The Gryazev-Shipunov GSh-6-23 (Russian: Грязев-Шипунов ГШ-6-23) (GRAU designation: 9A-620 for GSh-6-23, 9A-768 for GSh-6-23M modernized variant) is a six-barreled 23 mm rotary cannon used by some modern Soviet/Russian military aircraft.

The GSh-6-23 differs from most American multi-barreled aircraft cannon in that it is gas-operated, rather than externally powered via an electric, hydraulic, or pneumatic system. Although the engineering difficulties involved in producing a gas-operated rotary cannon with such a high rate of fire are considerable, they create less of a drain on the aircraft's power systems and are more reliable in combat, since they can continue to fire even in the event of a power system failure.

The GSh-6-23 uses the 23x115 Russian AM-23 round, fed via linked cartridge belt or a linkless feed system.[4] The linkless system, adopted after numerous problems and failures with the belt feed, is limited.[5][better source needed] Fire control is electrical, using a 27 V DC system. The cannon has 10 pyrotechnic cocking charges, similar to those used in European gas-operated revolver cannons such as the DEFA 554 or Mauser BK-27.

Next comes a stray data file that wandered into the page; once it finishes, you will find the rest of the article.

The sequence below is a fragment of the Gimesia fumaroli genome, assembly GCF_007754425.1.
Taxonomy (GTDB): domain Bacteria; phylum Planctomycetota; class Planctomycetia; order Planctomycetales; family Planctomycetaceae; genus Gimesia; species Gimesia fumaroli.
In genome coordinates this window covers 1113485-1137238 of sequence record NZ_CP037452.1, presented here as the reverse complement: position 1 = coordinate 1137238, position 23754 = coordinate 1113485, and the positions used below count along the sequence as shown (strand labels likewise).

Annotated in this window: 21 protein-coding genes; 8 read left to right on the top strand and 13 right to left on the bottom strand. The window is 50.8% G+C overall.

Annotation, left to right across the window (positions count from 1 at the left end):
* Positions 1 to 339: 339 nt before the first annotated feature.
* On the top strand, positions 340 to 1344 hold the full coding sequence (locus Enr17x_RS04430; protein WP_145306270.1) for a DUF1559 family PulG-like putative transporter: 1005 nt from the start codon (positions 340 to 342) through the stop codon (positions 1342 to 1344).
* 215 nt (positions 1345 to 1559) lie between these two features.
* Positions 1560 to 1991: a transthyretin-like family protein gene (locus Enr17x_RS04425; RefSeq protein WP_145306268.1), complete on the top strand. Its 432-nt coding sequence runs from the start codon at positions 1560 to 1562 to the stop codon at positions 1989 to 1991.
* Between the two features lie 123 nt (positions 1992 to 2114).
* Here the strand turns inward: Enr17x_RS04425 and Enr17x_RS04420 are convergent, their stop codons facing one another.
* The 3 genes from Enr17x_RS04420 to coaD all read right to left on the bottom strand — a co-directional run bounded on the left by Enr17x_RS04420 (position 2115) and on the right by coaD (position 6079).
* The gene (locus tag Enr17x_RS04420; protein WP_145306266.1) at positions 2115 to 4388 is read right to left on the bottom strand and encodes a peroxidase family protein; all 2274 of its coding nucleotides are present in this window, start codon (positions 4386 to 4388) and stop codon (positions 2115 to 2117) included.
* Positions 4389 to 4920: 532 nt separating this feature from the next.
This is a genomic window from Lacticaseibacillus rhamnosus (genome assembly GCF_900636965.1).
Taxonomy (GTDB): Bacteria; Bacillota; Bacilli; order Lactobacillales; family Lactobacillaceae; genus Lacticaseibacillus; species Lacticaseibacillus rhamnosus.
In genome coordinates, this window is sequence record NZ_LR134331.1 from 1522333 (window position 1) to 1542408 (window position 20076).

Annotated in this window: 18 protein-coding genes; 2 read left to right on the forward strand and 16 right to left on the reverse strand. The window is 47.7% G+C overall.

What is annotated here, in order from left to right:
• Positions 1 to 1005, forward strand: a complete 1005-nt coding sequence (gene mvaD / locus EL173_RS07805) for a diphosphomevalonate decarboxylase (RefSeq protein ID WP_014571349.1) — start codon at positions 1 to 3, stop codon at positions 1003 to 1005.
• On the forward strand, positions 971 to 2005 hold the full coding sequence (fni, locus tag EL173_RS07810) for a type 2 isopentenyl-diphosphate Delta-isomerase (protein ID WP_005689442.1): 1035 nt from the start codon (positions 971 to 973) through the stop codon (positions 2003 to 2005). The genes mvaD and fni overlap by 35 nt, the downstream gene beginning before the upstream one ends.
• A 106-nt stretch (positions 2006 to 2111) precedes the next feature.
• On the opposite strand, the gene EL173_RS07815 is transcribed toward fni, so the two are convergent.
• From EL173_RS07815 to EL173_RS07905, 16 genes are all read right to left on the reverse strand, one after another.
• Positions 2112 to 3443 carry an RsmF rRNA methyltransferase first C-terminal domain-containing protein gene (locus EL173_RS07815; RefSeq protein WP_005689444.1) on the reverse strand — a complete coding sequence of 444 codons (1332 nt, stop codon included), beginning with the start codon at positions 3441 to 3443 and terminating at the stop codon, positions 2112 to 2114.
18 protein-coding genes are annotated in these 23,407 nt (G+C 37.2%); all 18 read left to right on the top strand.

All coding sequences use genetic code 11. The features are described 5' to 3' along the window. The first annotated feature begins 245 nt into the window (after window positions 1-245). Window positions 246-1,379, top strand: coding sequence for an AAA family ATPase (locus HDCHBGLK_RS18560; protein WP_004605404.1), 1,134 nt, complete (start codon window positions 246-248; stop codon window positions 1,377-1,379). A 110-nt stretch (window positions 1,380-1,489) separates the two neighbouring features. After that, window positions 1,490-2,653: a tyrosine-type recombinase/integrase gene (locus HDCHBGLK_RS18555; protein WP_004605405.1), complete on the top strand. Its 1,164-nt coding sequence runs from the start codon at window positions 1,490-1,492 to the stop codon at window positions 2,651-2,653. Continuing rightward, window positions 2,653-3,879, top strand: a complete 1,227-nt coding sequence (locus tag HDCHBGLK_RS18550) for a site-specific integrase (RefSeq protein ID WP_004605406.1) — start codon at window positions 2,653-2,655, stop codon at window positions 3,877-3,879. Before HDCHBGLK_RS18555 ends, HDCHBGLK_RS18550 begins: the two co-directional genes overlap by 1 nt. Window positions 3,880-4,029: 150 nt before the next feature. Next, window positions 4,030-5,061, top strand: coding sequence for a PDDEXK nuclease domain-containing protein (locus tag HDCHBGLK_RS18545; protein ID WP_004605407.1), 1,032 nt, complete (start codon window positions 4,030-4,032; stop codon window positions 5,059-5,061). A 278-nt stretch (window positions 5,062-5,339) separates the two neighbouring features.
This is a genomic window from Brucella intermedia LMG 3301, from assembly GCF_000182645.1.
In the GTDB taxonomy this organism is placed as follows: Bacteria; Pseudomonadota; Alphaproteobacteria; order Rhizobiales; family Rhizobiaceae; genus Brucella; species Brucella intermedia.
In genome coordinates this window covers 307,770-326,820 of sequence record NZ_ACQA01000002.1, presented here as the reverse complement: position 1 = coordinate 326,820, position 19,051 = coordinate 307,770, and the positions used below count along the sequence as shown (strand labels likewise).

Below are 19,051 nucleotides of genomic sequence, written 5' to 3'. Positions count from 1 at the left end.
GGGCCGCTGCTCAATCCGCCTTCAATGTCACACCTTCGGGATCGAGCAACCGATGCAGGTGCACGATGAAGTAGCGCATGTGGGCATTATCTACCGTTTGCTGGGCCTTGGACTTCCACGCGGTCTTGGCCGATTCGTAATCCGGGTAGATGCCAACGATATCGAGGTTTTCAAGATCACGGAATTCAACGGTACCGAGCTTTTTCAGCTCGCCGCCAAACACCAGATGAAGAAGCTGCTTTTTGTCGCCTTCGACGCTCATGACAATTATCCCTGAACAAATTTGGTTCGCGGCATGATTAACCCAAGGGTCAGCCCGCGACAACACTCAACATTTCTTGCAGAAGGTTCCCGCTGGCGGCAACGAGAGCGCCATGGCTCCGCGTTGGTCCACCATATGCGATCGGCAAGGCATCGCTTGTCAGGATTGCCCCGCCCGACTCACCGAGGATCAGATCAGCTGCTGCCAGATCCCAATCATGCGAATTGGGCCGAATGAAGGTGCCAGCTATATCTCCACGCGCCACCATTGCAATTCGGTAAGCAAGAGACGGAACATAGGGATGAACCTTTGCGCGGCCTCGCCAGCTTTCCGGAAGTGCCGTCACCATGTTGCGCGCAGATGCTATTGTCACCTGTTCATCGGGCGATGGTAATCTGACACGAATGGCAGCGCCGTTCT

The rapid rate of fire exhausts ammunition quickly: the Mikoyan MiG-31 aircraft, for example, with 260 rounds of ammunition (800 rounds maximum), would empty its magazine in less than two seconds.

The GSh-6-23 is used by the Sukhoi Su-24 attack aircraft, the MiG-31 interceptor aircraft, and the now-obsolete Sukhoi Su-15 among others. However, after two Su-24s were lost because of premature shell detonation in 1983, and because of some other problems with gun usage (such as system failures), usage of the GSh-6-23 was stopped by a decision of the Soviet Air Force Command. At present all aircraft in the Russian Air Force are flying with fully operational guns, but without ammunition.[6]

It is also used in the SPPU-6 gun pod, which can traverse to -45° elevation, and +-45° azimuth.

See also


  1. ^ Gordon, Komissarov, Yefim, Dmitriy. "Flight Craft 8: Mikoyan MiG-31: Defender of the Homeland". Google Books. 
  2. ^ Fillipov, Alexei. "Nobody Does It Better: Russian Aircraft Cannons Outgun America's". Sputnik International. Sputnik. 
  3. ^ Skaarup, Harold. "Canadian MiG Flights". Google Books. 
  4. ^ "From 20mm to 25mm - The Russian Ammunition Page". Retrieved 26 November 2014. 
  5. ^ "Untitled Document". Retrieved 26 November 2014. 
  6. ^ "Untitled Document". Retrieved 26 November 2014. 


External links